"I set off early next day to meeting. I soon found that all the brethren in my arrangement were there. After calling them together, and stating to them my own impressions of mind, I informed them of the plan I had in view, if it met their approbation? Without a moment's hesitation, they understood and accorded in it, and with joyful tears of brotherly love, we were ready to embrace each other in our arms. I know not whether the disciples of the day of Pentecost could have been more of one heart and one soul. I proposed, that with their approbation, Brother Dedman and myself would take the first tour, which was cheerfully accorded in. This day we had a very crowded house, for ten were to be baptized, and many of the people were much stirred up. When preaching ended I gave the following notice: 'After a few minutes we will go to the water to baptize. Meetings for the present week are to be at the following places. After which, I informed the assembly, that a number of us had agreed to visit every family in the neighborhood, without regard to grade or quality; that the object of our visit was to pray and converse with each family and individual; that I desired a signal when we came to their houses, that, where we were acceptable, they would lay aside their family business, and prepare for the proposed worship. The other signal was, to keep at their business when we came, and we would go about our

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own business; for that no family was to be interrupted but by their own choice.' I remember, giving this last notice, the assembly seemed to be struck with a very solemn pause, and trembling tears in a number. Dedmon and myself agreed to start on our tour next morning. A little after sunrise, a bitter cold Monday morning, Dedman was at my house, to start on this holy campaign."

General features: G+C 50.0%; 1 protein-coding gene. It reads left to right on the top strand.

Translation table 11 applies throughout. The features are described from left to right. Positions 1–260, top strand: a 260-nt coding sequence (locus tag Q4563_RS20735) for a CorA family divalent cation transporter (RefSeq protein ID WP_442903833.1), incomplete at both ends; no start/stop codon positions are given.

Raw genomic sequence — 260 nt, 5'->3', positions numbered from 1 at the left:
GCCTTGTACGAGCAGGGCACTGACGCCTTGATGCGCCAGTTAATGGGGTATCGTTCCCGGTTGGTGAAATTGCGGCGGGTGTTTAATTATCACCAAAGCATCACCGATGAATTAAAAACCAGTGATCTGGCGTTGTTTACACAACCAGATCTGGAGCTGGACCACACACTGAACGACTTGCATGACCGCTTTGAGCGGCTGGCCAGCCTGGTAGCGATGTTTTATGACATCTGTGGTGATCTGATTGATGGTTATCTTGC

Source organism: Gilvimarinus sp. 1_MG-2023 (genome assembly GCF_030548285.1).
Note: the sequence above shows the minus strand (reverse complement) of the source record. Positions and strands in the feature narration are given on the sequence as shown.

"In the course of these visits, we commonly held about two rnight-meetings in the week, but no house in the settlement would hold the people. We had recourse in some instances to fires in the yards, to keep the people from freezing. In getting to those meetings in time, in a few instances, we passed by houses without calling. This led a number to conclude there was no mercy for them, and that God had passed them by, or the visitors would have called on them. Several experiences of this cast were told to the church. Our tour of visiting continued about two weeks, I think; Richard Cave's was about the last house we went to. I remember his wife asked me how the people seemed affected in our tour? My answer was, I thought I had seen five hundred people under conviction. I suppose we visited upwards of a hundred families. Immediately after our tour was out, the other visitors proceeded, with about the same length of time. About six weeks were spent in this profitable work. I call it profitable, because about fifty experiences were told to the church from these visits. Indeed, myself had become so foolish, that I fancied we had found out a plan - that we could at least be lively in religion when we pleased, by the visiting plan; but the trial of the same thing, and in the same place, a few years afterwards, convinced me of my folly. We found it needful to baptize twice in a month, there were several times we baptized near thirty at a time. Sometimes two of us went into the water at once to baptize, and to prevent confusion, only one pronounced the ceremony, and that by the plural term, standing near together, and both getting ready, one would pronounce 'we baptize you in the name of the Father,' &c. I once baptized twenty-six myself, on a cold, freezing day; the ice cut about six inches thick, where the people stood, close on the edge of the icy grave; and though my clothes froze before I got on dry ones - I know I speak safely when I say, I suffered no inconvenience; and though this may be attributed to enthusiasm, I know not why enthusiasm may not be used in religion, as any other laudable work. This revival continued seven or eight months, and through a very severe winter. About an hundred and fifty were added to Clear Creek Church, which brought her number to upwards of three hundred. She was now the most numerous church in Elkhorn association, and continued so for many years."


[From Samuel H. Ford, editor, The Christian Repository, December, 1858, pp. 887-892. The document is from microfilm at Southern Baptist Theological Seminary Library, Louisville, KY. Transcribed and formatted by Jim Duvall.]